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Plotting the Design of Your Home Library

Produced by Newsday's Custom Content Studio - not associated with Newsday editorial

Allow space on shelving for personal touches, like objects collected on travels, or functional items, like clocks or lamps.

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THERE’S NO BETTER PLACE TO DISPLAY YOUR PRIZED BOOK
COLLECTION AND UNWIND WITH A GOOD READ THAN IN A
CUSTOM HOME STUDY.

 

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Many homeowners choose to include connected home technology into a library in order to control speakers or televisions.

HAVING A HOME LIBRARY PROVIDES A PLACE OF SANCTUARY, ONE WHERE YOU CAN ESCAPE THE OUTSIDE CHAOS AND IMMERSE YOURSELF IN THINGS THAT PUT YOU AT EASE, WHETHER THAT INCLUDES GRIPPING NOVELS, LUXE FURNITURE AND DECOR, OR ART COLLECTED ON YOUR TRAVELS.

Today, home libraries are not only used for displaying books, but also for entertaining guests and consuming media, so before breaking ground on your new space it is important to consider the size, aesthetic, and special features you would like to incorporate. After all, according to Jessica Shaw, director of interior design for The Turett Collaborative in Manhattan, “All the objects and elements of a home library are a conscious selection and therefore a reflection of the things the owner cares for.”

ASSESS THE SIZE OF YOUR COLLECTION

When working with an architect to design your home library, the first step is to determine how much shelving you will need. “It’s important to understand not only the size of your collection of books, but also its potential for growth,” says Shaw. “This will help you figure out how many linear feet of shelving are required. When planning the shelving, Shaw also suggests taking into account any other elements that will occupy space on the walls, such as a television, hanging art, or a fireplace.

CONSIDER THE DIMENSIONS

According to Adam J. Wanaselja, architect for Long Island City’s DH Murray Architecture, home libraries tend to be on the scale of the living room or dining room, ranging anywhere from 15’x15’ to 20’x20’. “But that doesn’t exclude the ability to provide a quiet, comfortable space with wall storage on a smaller scale,” he explains. Shaw adds that simple library shelving can be installed on a 10-foot wall if a homeowner desires. Regardless of the size of the room, three to four-foot long shelves are ideal, and each shelf should be approximately nine to 14 inches deep to accommodate books of various sizes.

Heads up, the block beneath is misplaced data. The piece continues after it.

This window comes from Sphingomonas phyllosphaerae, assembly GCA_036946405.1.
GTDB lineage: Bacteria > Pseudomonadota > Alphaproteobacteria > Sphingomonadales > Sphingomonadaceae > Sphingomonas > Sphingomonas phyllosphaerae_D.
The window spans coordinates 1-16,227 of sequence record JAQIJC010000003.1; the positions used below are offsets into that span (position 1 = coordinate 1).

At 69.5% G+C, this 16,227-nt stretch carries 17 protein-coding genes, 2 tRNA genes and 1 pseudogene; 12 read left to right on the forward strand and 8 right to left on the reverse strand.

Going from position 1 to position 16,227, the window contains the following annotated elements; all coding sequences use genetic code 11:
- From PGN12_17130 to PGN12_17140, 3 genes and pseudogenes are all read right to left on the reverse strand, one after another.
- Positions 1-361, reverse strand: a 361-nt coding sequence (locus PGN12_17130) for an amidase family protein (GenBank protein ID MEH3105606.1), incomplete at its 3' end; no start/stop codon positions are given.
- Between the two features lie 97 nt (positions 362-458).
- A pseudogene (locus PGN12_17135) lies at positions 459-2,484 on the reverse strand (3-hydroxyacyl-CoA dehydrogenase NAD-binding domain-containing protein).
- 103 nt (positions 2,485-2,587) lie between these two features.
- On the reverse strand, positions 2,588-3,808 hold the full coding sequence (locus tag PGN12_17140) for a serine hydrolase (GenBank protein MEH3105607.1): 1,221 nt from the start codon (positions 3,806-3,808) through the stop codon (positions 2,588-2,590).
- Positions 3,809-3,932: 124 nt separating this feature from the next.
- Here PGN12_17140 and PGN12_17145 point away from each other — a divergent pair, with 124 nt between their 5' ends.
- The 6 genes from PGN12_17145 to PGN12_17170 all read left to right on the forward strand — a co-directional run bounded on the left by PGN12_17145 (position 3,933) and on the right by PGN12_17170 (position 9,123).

CHOOSE A DESIGN AESTHETIC

A popular trend in library design at the moment is creating a modern-looking room using traditional materials. “We recently completed a project where all the millwork for the bookshelves and cabinetry was dark-stained oak wood,” says Shaw. “All exposed wall surfaces and door surfaces were paneled with leather and framed with oil-rubbed bronze inlays, and we used smoked mirror on the walls of the wet bar.”

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Incorporate personal touches, like family photos or treasures, to make your home library a space that evokes positive memories. All photo credits: The Turett Collaborative.

INCORPORATE SMART HOME TECHNOLOGY

“In general, homes are smarter and more integrated than ever before,” says Wanaselja. The library is no exception. Wanaselja explains that in many cases modern technology has actually rendered book collections smaller as digital resources and e-readers become more popular. “As people move from print to digital resources for consuming information, the need for extensive traditional book shelving in a home library has become less relevant.” Therefore, many homeowners choose to invest more in technology—such as programmed lighting and shades or Sonos sound systems—than in custom shelving.

CS, Special to Newsday


PERSONALIZE YOUR LIBRARY LIKE A PRO

These services make it easier than ever to get professional help decorating your space without ever leaving your house.

Homepolish.com: This smart site connects users with top designers. You can purchase time by the hour for in-person or by-video interior services. Your designer can help arrange pieces you already own, or select new ones to add to your space.

Modsy.com: Once you register for an account and fill out a style profile, you’ll be guided through the process of taking smartphone photos so that Modsy can create a 3D rendering of your space. As your designer helps you choose objects for the room, you’ll be able to place them into the 360-degree rendering to see how they would look in real life.

Havenly.com: This design service offers an “accessories only” package for assistance styling a bookshelf or placing your gallery wall in just the right position.

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